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Wednesday, 11 January 2012

Hereafter (2010)

One hardly knows what to expect from a Clint Eastwood-directed film.  The 81-year old director seems to have no trouble keeping up his incredible pace of roughly one new movie per year -- but unlike his earlier output of westerns and thrillers, he now seems eager to try his hand on a surprising variety of subjects.  Since his geriatric comedy "Space Cowboys" in 2000, he has given us the impressive Pacific war diptych of "Flags of our Fathers" and "Letters from Iwo Jima", a Nelson Mandela biopic "Invictus", and now this meditation on mortality -- possibly not a surprising subject for a man of his years.  It has, however, proved to be something of a disappointment to his faithful fans, being a leisurely and somewhat flawed examination of the afterlife,  presented with a minimum of mysticism and a maximum of matter-of-factness.

The film reunites Eastwood with one of his previous film's leads, the ever-so-busy Matt Damon, who plays blue-collar worker George in San Francisco, running away from his previous notoriety and troubling career as a pyschic able to communicate with the past and the deceased.  Meanwhile in Paris, we have hotshot television  journalist Marie, Cecile De France, becoming increasingly troubled by her miraculous escape from death during a Far Eastern tsunami while on holiday with her lover/producer, where she experienced visions of near-death.  While in London we have the sad tale of devoted young twins Marcus and Jason, trying to avoid being taken into care as they scheme to protect their beloved drug-addicted mother.  When Jason -- the more voluble of the two -- is killed by a car trying to escape from a street gang after his mobile phone, Magnus is placed with foster parents.

Meanwhile back in San Francisco George is made redundant and is pressured by his brother, Jay Mohr, to resume his lucrative career as a psychic.  In Paris, Marie is encouraged to take leave from her stressful job to write a book -- purportedly on Mitterand but ultimately on her fascination with life after death.  And in London poor little Magnus wants to reconnect with his dead brother, but finds no help from the psychic charletons that abound.  About the only thing that keeps this film moving is wondering how in the world the three strands of the tale will ever merge, and Eastwood certainly takes his time doing this -- which is where he lost so many of his viewers who found the procedings tedious.  For example, we follow George's attendance at a evening-school cookery class where a potential romance with fellow student Bryce Dallas Howard becomes something of a McGuffin after she pesters him for a psychic reading and he reveals parts of her past which she would prefer to forget. Marie becomes totally absorbed in her research, driving off to Switzerland to interview Marthe Keller's clinician, and ultimately finds that her publishers are not the least bit interested in the book that she has produced and that her boyfriend has found a new squeeze in the meantime.  And Magnus who keeps running away from his foster home, finds himself narrowly escaping a bombing on the London Underground when Jason's hat which he has taken to wearing blows off on the crowded platform and in his need to retrieve it just misses getting on the fatal carriage.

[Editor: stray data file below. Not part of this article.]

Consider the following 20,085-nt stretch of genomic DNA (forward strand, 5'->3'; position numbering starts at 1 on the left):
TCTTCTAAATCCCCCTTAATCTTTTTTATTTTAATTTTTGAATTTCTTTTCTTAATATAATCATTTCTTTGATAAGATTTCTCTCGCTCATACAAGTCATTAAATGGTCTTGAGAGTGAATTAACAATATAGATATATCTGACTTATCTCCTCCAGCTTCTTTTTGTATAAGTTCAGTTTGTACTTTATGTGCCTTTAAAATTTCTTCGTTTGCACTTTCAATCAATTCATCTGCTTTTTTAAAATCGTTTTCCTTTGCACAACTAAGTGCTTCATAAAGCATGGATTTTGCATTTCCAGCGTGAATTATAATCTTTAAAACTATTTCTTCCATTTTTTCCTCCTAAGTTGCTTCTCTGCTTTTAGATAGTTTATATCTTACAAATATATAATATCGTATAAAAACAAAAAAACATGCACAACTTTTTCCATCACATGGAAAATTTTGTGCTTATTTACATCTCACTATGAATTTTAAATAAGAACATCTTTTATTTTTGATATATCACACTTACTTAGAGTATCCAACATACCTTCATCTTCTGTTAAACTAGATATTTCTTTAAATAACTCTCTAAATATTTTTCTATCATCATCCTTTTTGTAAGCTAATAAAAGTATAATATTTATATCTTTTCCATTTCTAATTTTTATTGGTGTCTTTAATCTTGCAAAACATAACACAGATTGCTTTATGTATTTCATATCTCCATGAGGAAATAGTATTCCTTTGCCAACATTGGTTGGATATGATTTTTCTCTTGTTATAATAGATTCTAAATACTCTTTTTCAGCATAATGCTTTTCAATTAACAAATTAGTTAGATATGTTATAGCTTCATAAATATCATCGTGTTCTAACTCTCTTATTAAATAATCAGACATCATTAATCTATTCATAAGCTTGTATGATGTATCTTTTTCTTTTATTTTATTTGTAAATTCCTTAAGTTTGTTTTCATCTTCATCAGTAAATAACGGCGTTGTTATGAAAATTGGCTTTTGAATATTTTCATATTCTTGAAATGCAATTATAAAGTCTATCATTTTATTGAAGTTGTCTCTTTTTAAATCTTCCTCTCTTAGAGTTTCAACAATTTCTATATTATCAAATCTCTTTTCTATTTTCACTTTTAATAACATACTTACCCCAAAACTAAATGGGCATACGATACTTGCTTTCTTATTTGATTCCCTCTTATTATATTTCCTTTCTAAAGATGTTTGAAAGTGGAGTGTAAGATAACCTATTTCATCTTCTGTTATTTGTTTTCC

So how does this all pull together after some 100 minutes of exposition?  George escapes from his greedy brother's scheme and uses his redundancy money to visit London, it previously having been established that he is a big Charles Dickens fan.  Claire finds an English publisher for her manuscript and goes to London to promote the volume at a major book fair, which George is also visiting to hear Derek Jacobi read Dickens.  And poor old Magnus is dragged to the same venue by his foster parents to see one of their previous foster children who is now a successful author; there he recognizes George from the photo on his defunct website and follows him back to his hotel, standing outside in the cold until George takes pity on him, touches his hand, and gives him the will to carry on living without Jason.  The grateful child uses his computer skills to find out where Claire is staying in London, having observed that George was very taken with her at the fair, and sets up the final action for a boy-gets-girl happy ending -- all something of a dramatic contrivance from the writer of the original screenplay, Peter Morgan.

While it is largely an intelligent movie, which held my interest despite its longeurs, on balance it seems like something of a misfire from Eastwood, who also composed the film's not so special music. He makes interesting use of the locations in the three cities, particularly in London, although he slightly ruined the reality for us natives by fabricating a non-existent entrance to the tube station at Charing Cross -- which incidentally was not one of the stations hit by terrorist explosions.  After some impressive early scenes of the devastating tsunami (played out in French with subtitles!), the action slows down to a leisurely stroll into the problems of our three geographically separate protagonists and I can understand why only the more forgiving viewer would stick with the slow plod toward the movie's denouement.
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